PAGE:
The Skeptic -- Film Review

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A rare old-fashioned supernatural suspenser that proceeds without gore or anything explicit -- including, unfortunately, suspense -- this modern-day haunted-house story about a cold-hearted lawyer with a repressed memory is reminiscent of those fondly remembered, spooky 1970s TV-movies including "Trilogy of Terror" or "Don't Be Afraid of the Dark." Or, in reality, all those other supernatural telefilms that aren't remembered much at all.

Filmed with tight compositions and a brisk pace, writer-director Tennyson Bardwell's "The Skeptic" indeed looks made-for-TV. In fact, the film debuted Wednesday on pay-per-view before its theatrical premiere Friday.

Part of what made those old TV movies so memorable, of course, is the age at which most people first saw them: usually about 14 or younger. And not in a bad way, but that seems to be about the audience for this unrated but PG-toned tale. Horror buffs will rebuff it, and you have to wonder whether today's youth can be torn away from blasting off heads in "Grand Theft Auto" to watch a film with this mild a mood of menace.

Older audiences, conversely, will be shaking their heads at the plethora of questionable and even idiotic actions of the supposedly intelligent characters. Piece of advice to the protagonist's law-firm partner: If you're genuinely concerned that your friend might be going over the edge, don't sneak inside his house, put on a creepy-old-lady mask and lie in wait to scare him when he comes home.

Then again, you might if you're Tom Arnold, who plays the latter half of Becket & Sullivan, a law firm in an unidentified New England town (Buskirk and Saratoga, N.Y., in real life). Sully believes in everything that the hyper-rational Bryan Becket (Tim Daly) does not. When Becket's elderly aunt dies, leaving behind an antique-filled Victorian house, Sully warns that something's not right with the place. But with his marriage rocky, Becket moves in and soon starts seeing and hearing things that a local scientist (Bruce Altman) and Becket's psychiatrist (Edward Herrmann) explain away.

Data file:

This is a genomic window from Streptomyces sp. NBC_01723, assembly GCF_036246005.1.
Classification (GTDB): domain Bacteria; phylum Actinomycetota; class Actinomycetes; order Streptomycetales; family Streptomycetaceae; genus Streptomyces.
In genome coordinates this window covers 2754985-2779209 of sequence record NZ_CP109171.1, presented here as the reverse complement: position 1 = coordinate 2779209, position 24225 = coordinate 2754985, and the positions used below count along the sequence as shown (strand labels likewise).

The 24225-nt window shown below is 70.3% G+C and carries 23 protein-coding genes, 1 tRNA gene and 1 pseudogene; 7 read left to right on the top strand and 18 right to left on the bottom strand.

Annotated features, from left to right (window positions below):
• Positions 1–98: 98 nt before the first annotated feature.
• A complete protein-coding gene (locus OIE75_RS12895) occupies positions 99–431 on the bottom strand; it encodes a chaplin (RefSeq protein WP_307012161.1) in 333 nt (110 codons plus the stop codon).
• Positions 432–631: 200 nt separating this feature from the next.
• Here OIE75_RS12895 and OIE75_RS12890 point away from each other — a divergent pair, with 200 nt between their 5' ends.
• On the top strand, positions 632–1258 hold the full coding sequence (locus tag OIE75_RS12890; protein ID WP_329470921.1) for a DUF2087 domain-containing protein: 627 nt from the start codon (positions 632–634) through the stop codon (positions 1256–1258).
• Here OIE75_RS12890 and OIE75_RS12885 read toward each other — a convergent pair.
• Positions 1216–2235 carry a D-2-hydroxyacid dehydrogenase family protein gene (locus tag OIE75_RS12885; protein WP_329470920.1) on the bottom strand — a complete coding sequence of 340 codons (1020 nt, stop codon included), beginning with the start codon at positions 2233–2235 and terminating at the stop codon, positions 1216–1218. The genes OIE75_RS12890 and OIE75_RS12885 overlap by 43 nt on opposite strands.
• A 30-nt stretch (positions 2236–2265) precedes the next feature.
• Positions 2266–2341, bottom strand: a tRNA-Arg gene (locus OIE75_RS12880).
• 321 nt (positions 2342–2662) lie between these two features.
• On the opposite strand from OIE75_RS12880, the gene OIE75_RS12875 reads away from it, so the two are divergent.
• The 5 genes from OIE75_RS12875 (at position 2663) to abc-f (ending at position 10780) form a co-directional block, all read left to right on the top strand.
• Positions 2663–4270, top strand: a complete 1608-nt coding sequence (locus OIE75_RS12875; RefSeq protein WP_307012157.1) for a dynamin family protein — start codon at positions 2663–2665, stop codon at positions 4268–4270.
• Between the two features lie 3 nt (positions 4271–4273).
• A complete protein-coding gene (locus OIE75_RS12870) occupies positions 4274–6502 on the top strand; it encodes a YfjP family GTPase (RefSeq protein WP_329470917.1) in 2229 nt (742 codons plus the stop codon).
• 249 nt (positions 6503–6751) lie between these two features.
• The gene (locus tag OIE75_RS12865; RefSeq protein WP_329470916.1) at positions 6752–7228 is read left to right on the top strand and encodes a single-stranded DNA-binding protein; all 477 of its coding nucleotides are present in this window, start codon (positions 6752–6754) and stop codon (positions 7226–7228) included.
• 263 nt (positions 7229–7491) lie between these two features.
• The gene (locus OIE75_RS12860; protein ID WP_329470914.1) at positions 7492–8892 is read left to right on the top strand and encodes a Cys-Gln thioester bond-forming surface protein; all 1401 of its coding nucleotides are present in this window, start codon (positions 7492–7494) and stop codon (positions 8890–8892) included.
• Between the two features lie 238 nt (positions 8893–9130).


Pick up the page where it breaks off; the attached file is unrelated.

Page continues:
But both the doc and a local priest (the late Robert Prosky) know more than they let on. The insomniac and ever-less-skeptical Becket allows a psychic (Zoe Saldana) to come in and help him wrestle with the ghosts -- metaphoric and perhaps otherwise -- of his childhood.

Bardwell writes and directs carefully though without inspiration, leaving open the question of whether the house is really haunted. Daly, a talented enough dramatic actor who might have benefited here from more takes, can do little with the bald and blatant dialogue that tumbles out sans subtext or subtlety. The score is as obvious as the childhood secret quickly becomes.

It's all an earnest effort, three decades too late.

Opens: Friday, May 1 (New York) (IFC Films)
Production: Saratoga Studios, DayDreamer Films, Intrinsic Value
Cast: Tim Daly, Tom Arnold, Zoe Saldana, Edward Herrmann, Andrea Roth, Robert Prosky, Bruce Altman
Tennyson Bardwell
Producers: Mary-Beth Taylor, Tennyson Bardwell, Isen Robbins, Aimee Schoof
Executive producers: David B. Silipigno, Paul Bardwell
Director of photography: Claudio Rocha
Production designer: Susan Block
Music: Brett Rosenberg
Costume designer: Sarah Beers
Editor: Ann Marie Lizzi
No rating, 89 minutes